Hagley is an Ancient Parish in the county of Worcestershire. Other places in the parish include: Blakedown, Wassel, and Stakenbridge.
Parishes adjacent to Hagley
- Kidderminster St Mary
- Chaddesley Corbett
- Churchill in Halfshire
Historical Descriptions of Hagley
The Imperial Gazetteer of England & Wales 1870
HAGLEY, a village and a parish in Bromsgrove district, Worcester. The village stands near the West Midland railway, and near the boundary with Stafford, 2½ miles SSE of Stourbridge; and has a station on the railway, and a post office under Stourbridge. The parish contains also the hamlets of Stakenbridge and Blakedown. Acres, 2,363. Real property, £6,221. Pop., 963. Houses, 218. The property is much subdivided. The manor, with Hagley Hall, belongs to Lord Lyttelton. Hagley Hall was built by the first Lord Lyttelton, the historian; is beautifully situated, on an undulating lawn; was frequently visited by Pope, Shenstone, Thomson, Addison, and other persons of genius and literary talent; contains many interesting paintings, and other objects of art; and stands amid grounds replete with both natural and artificial attractions. Other elegant seats are in the neighbourhood. A large Roman camp is on Wychbury hill. The living is a rectory in the diocese of Worcester. Value, £584. Patron, Lord Lyttelton. The church was built in 1200; was repaired and enlarged by the first Lord Lyttelton; was restored in 1838; and contains monuments of the Lytteltons. There are a chapel of ease at Blakedown, a national school, and charities £25.
Source: The Imperial Gazetteer of England & Wales [Wilson, John M]. A. Fullarton & Co. N. d. c. [1870-72].
The Parliamentary Gazetteer of England and Wales 1851
Hagley, a parish in the hund. of Halfshire, union of Bromsgrove, county of Worcester; 2½ miles south-south-east of Stourbridge. Living, a rectory, with the curacies of Frankley and St. Kenalm, in the archd. and dio. of Worcester; rated at £10 6s. 5½d.; gross income £834. Patron, in 1835, Lord Littleton. Here are 2 daily schools. Charities, in 1830, £16 6s. per annum. Poor rates, in 1838, £324 11s. Near the village is Hagley Park, justly esteemed as one of the most elegant and delightful seats in England. As it was once the retreat of the accomplished Lord Lyttleton, and was frequently visited by Pope, Thomson, Hammond, and other eminent persons of first-rate genius and literary talent, it may now be truly considered British classical ground. Hagley-hall is beautifully situated on an undulated lawn. The interior is decorated with many exquisite and interesting productions of art. The grounds are full of natural and artificial objects of attraction — picturesque scenes and ornamental structures, with everywhere a profusion of timber, numerous lawns and vistas, displaying the wildness of the forest or the desert, and the beauty of the garden. There are other elegant seats in this vicinity. Acres 2,830. Houses 135. A.P. £3,894. Pop., in 1801, 621; in 1831, 691. Source: The Parliamentary Gazetteer of England and Wales; A Fullarton & Co. Glasgow; 1851.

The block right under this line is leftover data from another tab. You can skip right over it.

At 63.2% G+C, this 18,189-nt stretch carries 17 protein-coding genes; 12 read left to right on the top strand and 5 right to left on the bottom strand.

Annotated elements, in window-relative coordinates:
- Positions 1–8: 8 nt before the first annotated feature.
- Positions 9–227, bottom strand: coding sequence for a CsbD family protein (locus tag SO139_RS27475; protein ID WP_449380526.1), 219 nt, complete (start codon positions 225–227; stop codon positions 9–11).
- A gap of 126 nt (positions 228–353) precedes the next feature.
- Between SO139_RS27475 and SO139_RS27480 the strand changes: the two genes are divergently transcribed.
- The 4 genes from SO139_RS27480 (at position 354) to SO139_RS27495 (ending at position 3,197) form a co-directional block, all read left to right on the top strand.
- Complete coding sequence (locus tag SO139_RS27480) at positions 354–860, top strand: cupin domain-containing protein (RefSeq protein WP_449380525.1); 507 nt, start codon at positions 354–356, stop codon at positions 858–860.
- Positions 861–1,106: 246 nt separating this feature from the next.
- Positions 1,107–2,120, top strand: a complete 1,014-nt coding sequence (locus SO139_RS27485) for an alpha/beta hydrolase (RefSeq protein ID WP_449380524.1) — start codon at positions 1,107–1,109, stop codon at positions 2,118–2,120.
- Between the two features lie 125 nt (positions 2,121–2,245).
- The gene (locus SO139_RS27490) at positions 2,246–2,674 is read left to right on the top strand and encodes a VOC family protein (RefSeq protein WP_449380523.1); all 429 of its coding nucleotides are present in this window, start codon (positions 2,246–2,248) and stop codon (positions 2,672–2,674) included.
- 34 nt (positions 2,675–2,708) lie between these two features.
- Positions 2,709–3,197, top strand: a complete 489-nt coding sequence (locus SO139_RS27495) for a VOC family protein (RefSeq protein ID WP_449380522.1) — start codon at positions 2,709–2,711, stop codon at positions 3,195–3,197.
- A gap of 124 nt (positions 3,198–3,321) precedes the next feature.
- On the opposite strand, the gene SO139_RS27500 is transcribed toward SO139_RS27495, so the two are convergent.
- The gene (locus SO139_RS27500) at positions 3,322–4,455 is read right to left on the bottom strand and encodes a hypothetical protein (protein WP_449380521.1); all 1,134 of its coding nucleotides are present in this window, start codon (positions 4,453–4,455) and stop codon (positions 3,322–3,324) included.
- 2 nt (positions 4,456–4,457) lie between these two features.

Worcestershire Delineated C. and J. Greenwood 1822
Hagley – a parish in Halfshire hundred, lower division, 2 ½ miles S.S.E. from Stourbridge, and 123 from London; containing 124 inhabited houses. The church is a small neat building, in which are several monuments of the Lyttelton family. The living is a rectory; the Rev. John Turner, incumbent; instituted 1804; patron, Lord Lyttelton. Population, 1801, 621 – 1811, 610 – 1821, 595. Hagley-Park, in the above village, is the seat of Lord Lyttelton, the descendant of one of the most ancient families in the county. Hagley-Hall is well known as having been the hiding place of two of the gunpowder-plot conspirators, Stephen Lyttleton and Robert Winter, who were apprehended within a few hours after they took refuge. The park is very extensive and well stocked with deer. Source: Worcestershire Delineated: Being a Topographical Description of Each Parish, Chapelry, Hamlet, &c. In the County; with the distances and bearings from their respective market towns, &c. By C. and J. Greenwood. Printed by T. Bensley, Crane Court, Fleet Street, London, 1822.
- County: Worcestershire
- Civil Registration District: Bromsgrove
- Probate Court: Court of the Bishop of Worcester (Episcopal Consistory)
- Diocese: Worcester
- Rural Deanery: Kidderminster
- Poor Law Union: Bromsgrove
- Hundred: Halfshire
- Province: Canterbury